One could gauge Onaiyekan’s steady rise on the intellectual and ecclesiastical ladder through the many recognitions he received in the decade from 1980 to 1990. Pope John Paul II appointed him a member of the International Theological Commission for a period of five years (1980-1985). He was the only African nominee of this 30-member Commission, with members drawn from popular theological circles all over the world. He worked closely with Joseph Cardinal Ratzinger, the German theologian who was president of the commission, and later Pope Benedict XVI.
From 1981-1991 Pope John Paul II again tapped Onaiyekan to serve on the Methodist-Roman Catholic International Dialogue Commission, where he worked with many of the world’s leading Catholic and Methodist theologians. During those years, Onaiyekan also served on the Vatican’s General Secretariat of the Synod of Bishops, the body of experts that bear the responsibility of organising the continental meetings of bishops to discuss matters of faith and pastoral praxis in the Church. When the first African Synod of Bishops was held in Rome in April 1994, Onaiyekan was appointed by the Pope to act as Adjunct Rapporteur of the Synod.
In the last quarter of a century, Onaiyekan’s intellectual interests have spanned interfaith dialogue, ecumenism and exploring the faith – reason dimension of biblical theology. His membership of the Faith and Order Commission of the World Council of Churches (WCC) in Geneva, for a period of 15 years positioned him at a vantage point to understand the complexities of the burning theological issues in ecumenical cooperation among the different confessions in global Christendom. Among Onaiyekan’s published works include materials on Church-State relationship, interfaith dialogue in Africa, theology and praxis, and fundamentals of biblical theology.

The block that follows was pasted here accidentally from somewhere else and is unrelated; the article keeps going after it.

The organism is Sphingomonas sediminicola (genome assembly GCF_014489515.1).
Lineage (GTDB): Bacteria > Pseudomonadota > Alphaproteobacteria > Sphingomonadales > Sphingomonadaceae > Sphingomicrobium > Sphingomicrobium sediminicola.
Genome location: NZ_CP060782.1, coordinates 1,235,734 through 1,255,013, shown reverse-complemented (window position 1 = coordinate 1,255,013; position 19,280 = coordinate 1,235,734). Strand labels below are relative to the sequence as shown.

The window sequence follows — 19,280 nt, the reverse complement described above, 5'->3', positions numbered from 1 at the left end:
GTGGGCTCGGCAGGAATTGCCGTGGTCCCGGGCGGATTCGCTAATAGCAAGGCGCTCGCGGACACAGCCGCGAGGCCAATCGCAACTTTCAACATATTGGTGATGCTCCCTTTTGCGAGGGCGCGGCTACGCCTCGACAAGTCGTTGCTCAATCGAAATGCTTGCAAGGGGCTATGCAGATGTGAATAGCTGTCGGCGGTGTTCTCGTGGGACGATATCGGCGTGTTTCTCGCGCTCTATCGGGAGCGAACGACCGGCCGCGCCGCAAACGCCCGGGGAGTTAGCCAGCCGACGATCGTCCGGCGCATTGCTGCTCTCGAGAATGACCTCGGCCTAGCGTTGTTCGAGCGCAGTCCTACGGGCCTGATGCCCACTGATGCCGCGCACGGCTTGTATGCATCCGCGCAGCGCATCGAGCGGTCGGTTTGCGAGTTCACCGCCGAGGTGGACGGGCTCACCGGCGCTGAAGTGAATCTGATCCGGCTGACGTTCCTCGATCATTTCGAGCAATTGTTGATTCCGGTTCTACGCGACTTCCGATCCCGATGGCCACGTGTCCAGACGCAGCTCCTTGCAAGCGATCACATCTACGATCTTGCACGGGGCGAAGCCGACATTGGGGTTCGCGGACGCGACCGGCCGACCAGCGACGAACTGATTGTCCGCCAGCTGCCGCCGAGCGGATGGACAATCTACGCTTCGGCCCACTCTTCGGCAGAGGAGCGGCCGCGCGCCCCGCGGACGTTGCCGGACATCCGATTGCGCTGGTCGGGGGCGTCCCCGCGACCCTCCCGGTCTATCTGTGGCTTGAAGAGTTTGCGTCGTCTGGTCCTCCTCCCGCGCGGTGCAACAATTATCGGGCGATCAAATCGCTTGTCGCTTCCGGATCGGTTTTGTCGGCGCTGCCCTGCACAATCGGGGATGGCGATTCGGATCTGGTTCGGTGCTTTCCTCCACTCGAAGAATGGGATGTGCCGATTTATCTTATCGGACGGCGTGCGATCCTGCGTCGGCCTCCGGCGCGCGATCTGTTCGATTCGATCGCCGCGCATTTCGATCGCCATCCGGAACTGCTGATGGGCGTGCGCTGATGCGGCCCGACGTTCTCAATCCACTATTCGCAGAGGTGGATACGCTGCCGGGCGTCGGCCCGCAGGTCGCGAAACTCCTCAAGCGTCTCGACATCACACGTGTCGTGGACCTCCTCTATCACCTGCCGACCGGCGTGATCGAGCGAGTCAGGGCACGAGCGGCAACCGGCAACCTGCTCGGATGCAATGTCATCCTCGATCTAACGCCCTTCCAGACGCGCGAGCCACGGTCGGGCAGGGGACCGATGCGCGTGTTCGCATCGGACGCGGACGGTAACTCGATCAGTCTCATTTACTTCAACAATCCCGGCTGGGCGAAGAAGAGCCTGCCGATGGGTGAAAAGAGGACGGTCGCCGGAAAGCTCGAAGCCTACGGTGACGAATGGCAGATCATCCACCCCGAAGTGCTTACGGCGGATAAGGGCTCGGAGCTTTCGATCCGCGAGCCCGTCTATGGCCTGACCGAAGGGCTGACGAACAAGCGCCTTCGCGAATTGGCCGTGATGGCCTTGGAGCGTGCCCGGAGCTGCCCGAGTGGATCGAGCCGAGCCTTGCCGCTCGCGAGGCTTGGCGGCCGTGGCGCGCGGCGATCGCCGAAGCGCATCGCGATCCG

In these past years, Onaiyekan has grown to become a historic reference point in matters of theology in an African context. As a result of his academic qualifications and experience, his expertise is regularly sought after in the international arena. As the Roman Catholic Cardinal Archbishop of Nigeria’s capital city, he also sits at the vital intersection of politics, religion and culture, and this position affords him the opportunity to provide the needed intellectual moral alignment to national issues. His giftedness for cutting edge multi-disciplinary engagements and crosscutting theological scholarship also make him a reservoir of tried and tested knowledge in many fields of human endeavour. Yet, in spite of all his laudable accomplishments, Onaiyekan remains a rare breed. Father George Ehusani describes him as “a man of amazing simplicity, humility and modesty; down-to-earth and easily approachable.”
It is for this reason that he judges the quality of a life well lived as one of humble service to God and humanity. As one of Nigeria’s high profile spiritual leaders, Onaiyekan is a model of emulation to millions of people today.
Ojeifo is a Catholic priest of the Archdiocese of Abuja